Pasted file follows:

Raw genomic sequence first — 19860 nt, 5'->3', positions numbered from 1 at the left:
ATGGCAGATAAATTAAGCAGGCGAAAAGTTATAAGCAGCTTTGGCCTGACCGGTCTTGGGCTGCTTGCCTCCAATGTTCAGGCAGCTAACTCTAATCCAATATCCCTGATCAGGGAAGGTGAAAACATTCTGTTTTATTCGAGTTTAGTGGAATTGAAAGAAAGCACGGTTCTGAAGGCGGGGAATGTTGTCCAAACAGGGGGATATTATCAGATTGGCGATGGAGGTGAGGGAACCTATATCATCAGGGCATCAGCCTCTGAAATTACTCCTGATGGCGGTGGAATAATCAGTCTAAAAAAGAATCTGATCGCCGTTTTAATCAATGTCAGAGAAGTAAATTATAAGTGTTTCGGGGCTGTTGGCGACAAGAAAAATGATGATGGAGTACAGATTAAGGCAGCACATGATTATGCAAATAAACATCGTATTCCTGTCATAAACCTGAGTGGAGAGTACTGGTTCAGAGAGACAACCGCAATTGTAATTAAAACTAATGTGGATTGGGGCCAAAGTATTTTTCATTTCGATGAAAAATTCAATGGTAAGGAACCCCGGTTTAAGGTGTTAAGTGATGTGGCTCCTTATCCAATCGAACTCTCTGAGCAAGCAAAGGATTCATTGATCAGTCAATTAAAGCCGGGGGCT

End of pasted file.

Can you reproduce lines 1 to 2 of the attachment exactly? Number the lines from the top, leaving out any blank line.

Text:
Raw genomic sequence first — 19860 nt, 5'->3', positions numbered from 1 at the left:
ATGGCAGATAAATTAAGCAGGCGAAAAGTTATAAGCAGCTTTGGCCTGACCGGTCTTGGGCTGCTTGCCTCCAATGTTCAGGCAGCTAACTCTAATCCAATATCCCTGATCAGGGAAGGTGAAAACATTCTGTTTTATTCGAGTTTAGTGGAATTGAAAGAAAGCACGGTTCTGAAGGCGGGGAATGTTGTCCAAACAGGGGGATATTATCAGATTGGCGATGGAGGTGAGGGAACCTATATCATCAGGGCATCAGCCTCTGAAATTACTCCTGATGGCGGTGGAATAATCAGTCTAAAAAAGAATCTGATCGCCGTTTTAATCAATGTCAGAGAAGTAAATTATAAGTGTTTCGGGGCTGTTGGCGACAAGAAAAATGATGATGGAGTACAGATTAAGGCAGCACATGATTATGCAAATAAACATCGTATTCCTGTCATAAACCTGAGTGGAGAGTACTGGTTCAGAGAGACAACCGCAATTGTAATTAAAACTAATGTGGATTGGGGCCAAAGTATTTTTCATTTCGATGAAAAATTCAATGGTAAGGAACCCCGGTTTAAGGTGTTAAGTGATGTGGCTCCTTATCCAATCGAACTCTCTGAGCAAGCAAAGGATTCATTGATCAGTCAATTAAAGCCGGGGGCT